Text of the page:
About the Photographer
British, b. 1961
Each winter, children in The Netherlands eagerly await the arrival of Sinterklaas, who brings candy and presents to those who have been good. This white-bearded saint rides into town surrounded by his black-faced servants, the so-called Zwarte Piet. Usually portrayed by white teenagers in elaborate clown-like costumes, the Zwarte Piet throw candy to the crowds of children and shake branches at the naughty. In her portraits of the Zwarte Piet, British photographer Anna Fox explores this Dutch tradition, which raises issues of race, class, and gender – ultimately questioning what it means in the advent of growing racial diversity to hold onto a tradition that demonizes and mystifies the foreign. Visually, Fox's portraits recall the formal presentation of seventeenth-century Dutch paintings.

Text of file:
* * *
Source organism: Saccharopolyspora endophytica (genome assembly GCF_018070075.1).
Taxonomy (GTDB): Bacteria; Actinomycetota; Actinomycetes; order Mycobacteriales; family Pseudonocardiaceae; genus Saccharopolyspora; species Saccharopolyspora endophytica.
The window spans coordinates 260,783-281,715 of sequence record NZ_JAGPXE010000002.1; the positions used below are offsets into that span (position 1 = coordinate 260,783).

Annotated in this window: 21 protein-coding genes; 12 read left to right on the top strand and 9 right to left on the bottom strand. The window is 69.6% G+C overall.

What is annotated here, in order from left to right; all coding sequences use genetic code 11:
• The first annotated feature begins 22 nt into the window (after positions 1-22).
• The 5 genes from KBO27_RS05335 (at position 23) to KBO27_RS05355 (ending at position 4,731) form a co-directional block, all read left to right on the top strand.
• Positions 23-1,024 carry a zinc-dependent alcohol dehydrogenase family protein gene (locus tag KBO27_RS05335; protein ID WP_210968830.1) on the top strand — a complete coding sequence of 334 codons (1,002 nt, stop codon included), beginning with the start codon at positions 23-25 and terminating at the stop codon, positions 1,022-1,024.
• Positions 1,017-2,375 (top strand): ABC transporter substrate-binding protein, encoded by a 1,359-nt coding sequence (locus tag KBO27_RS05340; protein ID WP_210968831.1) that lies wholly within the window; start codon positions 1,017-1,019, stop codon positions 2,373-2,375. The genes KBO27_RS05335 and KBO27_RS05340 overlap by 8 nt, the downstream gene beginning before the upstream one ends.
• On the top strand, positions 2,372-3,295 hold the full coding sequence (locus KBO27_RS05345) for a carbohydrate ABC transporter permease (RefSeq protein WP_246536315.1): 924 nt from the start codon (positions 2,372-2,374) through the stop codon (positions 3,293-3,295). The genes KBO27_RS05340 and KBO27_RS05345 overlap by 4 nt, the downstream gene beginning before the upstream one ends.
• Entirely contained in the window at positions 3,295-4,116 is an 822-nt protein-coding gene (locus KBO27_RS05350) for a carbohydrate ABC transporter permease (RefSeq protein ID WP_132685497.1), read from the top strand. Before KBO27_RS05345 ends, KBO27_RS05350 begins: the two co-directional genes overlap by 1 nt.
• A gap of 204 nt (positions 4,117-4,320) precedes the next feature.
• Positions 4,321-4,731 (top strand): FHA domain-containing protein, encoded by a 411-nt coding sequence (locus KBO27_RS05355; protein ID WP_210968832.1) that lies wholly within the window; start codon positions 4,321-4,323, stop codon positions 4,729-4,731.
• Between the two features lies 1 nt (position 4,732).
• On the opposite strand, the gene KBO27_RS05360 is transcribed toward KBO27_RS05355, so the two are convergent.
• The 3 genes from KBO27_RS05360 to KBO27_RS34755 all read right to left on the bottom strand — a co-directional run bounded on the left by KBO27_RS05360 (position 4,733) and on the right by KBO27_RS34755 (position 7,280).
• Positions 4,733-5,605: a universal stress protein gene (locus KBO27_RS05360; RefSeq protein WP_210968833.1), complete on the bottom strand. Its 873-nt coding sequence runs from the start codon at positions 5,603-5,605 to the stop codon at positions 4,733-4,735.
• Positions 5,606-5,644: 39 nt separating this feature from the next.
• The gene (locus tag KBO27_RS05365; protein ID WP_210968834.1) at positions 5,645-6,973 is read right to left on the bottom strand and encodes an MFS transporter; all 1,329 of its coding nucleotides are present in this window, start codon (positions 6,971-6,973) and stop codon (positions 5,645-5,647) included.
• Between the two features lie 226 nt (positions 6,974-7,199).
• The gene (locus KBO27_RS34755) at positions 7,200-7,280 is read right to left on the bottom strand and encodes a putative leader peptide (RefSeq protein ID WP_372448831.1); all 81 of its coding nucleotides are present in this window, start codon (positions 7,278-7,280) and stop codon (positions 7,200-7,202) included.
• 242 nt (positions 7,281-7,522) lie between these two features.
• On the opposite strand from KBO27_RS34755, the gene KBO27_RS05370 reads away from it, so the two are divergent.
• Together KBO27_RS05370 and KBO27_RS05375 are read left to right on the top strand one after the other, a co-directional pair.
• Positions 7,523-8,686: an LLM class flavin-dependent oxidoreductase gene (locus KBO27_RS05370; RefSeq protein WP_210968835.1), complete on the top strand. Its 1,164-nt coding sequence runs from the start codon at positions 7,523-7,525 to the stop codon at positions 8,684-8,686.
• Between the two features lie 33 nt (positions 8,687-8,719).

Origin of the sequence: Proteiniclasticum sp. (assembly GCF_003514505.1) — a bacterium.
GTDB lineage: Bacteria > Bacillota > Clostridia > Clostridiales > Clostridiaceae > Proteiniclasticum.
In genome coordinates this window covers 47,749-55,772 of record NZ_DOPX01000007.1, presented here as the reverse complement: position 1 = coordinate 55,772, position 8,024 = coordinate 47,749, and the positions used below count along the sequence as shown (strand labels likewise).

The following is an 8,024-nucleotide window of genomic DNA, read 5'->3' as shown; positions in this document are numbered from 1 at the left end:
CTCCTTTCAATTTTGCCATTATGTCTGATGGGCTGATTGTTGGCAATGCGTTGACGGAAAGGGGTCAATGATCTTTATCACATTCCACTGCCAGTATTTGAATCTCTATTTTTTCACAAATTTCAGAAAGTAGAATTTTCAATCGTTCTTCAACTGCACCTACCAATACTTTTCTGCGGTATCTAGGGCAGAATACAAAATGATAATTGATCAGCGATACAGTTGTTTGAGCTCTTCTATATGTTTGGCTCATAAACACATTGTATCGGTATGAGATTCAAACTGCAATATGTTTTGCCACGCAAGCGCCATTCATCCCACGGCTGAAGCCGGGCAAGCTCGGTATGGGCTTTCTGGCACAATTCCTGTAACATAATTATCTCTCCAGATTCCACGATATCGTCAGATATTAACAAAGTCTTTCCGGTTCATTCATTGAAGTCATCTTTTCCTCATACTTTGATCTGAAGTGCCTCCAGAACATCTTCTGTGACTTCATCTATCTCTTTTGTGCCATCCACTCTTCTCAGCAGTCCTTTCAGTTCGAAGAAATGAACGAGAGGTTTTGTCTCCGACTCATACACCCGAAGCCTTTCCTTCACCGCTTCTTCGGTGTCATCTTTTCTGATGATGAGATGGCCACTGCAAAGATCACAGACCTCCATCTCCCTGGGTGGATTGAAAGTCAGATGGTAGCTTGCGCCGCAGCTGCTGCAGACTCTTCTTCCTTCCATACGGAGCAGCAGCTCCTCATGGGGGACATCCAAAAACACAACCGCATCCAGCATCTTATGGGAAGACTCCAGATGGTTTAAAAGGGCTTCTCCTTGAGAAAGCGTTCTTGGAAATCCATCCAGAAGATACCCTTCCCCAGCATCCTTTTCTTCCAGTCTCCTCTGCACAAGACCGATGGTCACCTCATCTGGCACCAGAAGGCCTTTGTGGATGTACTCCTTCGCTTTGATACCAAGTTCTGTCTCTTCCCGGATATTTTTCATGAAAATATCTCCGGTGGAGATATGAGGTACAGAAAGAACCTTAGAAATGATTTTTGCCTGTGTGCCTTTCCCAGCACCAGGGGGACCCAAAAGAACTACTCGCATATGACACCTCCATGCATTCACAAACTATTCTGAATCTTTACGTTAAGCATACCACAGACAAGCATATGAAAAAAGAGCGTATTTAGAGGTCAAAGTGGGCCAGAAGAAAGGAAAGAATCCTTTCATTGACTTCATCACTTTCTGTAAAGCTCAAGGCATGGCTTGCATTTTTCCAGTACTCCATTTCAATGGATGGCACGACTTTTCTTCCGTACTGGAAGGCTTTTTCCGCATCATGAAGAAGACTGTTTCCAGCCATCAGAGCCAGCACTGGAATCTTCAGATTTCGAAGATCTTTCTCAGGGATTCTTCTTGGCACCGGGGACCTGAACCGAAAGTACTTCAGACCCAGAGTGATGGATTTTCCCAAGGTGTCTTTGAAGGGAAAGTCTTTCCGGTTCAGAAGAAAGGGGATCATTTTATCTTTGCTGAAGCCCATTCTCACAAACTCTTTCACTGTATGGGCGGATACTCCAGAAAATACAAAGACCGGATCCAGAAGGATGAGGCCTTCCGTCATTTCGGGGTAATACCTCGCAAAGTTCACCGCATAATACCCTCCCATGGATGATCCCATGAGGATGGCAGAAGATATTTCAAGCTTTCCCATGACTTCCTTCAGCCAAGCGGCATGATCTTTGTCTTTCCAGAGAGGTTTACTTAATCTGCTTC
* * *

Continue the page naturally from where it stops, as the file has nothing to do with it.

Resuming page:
Fox's works have been exhibited internationally at such venues as the Canadian Museum of Contemporary Photography, Ottawa; NBGK Berlin; Saatchi Gallery, London; Rotterdam Biennale; and The National Portrait Gallery, London. Her work is in the collections of the National Museum of Photography, Film, and Television in Bradford, England; Photographie Forum, Frankfurt; Musée de la Photographie, Charleroi, France; and The Victoria & Albert Museum, London. Fox resides in England, where she has been a lecturer at The Royal College of Art since 1996.